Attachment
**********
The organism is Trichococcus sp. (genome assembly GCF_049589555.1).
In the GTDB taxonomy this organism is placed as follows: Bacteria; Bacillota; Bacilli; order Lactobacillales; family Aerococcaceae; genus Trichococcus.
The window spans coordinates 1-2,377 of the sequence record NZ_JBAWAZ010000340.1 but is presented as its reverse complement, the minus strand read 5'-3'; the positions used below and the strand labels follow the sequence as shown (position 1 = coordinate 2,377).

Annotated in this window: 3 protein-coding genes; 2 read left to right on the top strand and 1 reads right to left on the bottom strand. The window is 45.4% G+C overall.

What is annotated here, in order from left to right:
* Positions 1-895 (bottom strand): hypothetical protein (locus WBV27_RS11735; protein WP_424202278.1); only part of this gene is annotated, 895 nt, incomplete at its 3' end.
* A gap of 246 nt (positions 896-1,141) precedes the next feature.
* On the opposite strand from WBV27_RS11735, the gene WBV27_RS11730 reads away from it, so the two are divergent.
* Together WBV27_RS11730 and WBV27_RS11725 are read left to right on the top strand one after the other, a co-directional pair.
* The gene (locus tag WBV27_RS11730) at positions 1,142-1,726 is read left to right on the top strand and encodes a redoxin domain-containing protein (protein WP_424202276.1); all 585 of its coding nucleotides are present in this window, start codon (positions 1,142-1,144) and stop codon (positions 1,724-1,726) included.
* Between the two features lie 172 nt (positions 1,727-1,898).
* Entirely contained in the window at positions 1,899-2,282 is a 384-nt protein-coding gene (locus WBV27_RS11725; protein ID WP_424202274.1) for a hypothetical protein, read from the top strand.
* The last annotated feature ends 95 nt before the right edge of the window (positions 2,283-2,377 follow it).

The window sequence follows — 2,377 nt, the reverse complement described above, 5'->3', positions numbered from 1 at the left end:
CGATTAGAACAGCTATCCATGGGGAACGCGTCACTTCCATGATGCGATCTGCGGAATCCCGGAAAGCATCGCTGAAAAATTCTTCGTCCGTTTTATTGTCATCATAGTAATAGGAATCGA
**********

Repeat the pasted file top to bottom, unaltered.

The organism is Trichococcus sp. (genome assembly GCF_049589555.1).
In the GTDB taxonomy this organism is placed as follows: Bacteria; Bacillota; Bacilli; order Lactobacillales; family Aerococcaceae; genus Trichococcus.
The window spans coordinates 1-2,377 of the sequence record NZ_JBAWAZ010000340.1 but is presented as its reverse complement, the minus strand read 5'-3'; the positions used below and the strand labels follow the sequence as shown (position 1 = coordinate 2,377).

Annotated in this window: 3 protein-coding genes; 2 read left to right on the top strand and 1 reads right to left on the bottom strand. The window is 45.4% G+C overall.

What is annotated here, in order from left to right:
* Positions 1-895 (bottom strand): hypothetical protein (locus WBV27_RS11735; protein WP_424202278.1); only part of this gene is annotated, 895 nt, incomplete at its 3' end.
* A gap of 246 nt (positions 896-1,141) precedes the next feature.
* On the opposite strand from WBV27_RS11735, the gene WBV27_RS11730 reads away from it, so the two are divergent.
* Together WBV27_RS11730 and WBV27_RS11725 are read left to right on the top strand one after the other, a co-directional pair.
* The gene (locus tag WBV27_RS11730) at positions 1,142-1,726 is read left to right on the top strand and encodes a redoxin domain-containing protein (protein WP_424202276.1); all 585 of its coding nucleotides are present in this window, start codon (positions 1,142-1,144) and stop codon (positions 1,724-1,726) included.
* Between the two features lie 172 nt (positions 1,727-1,898).
* Entirely contained in the window at positions 1,899-2,282 is a 384-nt protein-coding gene (locus WBV27_RS11725; protein ID WP_424202274.1) for a hypothetical protein, read from the top strand.
* The last annotated feature ends 95 nt before the right edge of the window (positions 2,283-2,377 follow it).

The window sequence follows — 2,377 nt, the reverse complement described above, 5'->3', positions numbered from 1 at the left end:
CGATTAGAACAGCTATCCATGGGGAACGCGTCACTTCCATGATGCGATCTGCGGAATCCCGGAAAGCATCGCTGAAAAATTCTTCGTCCGTTTTATTGTCATCATAGTAATAGGAATCGA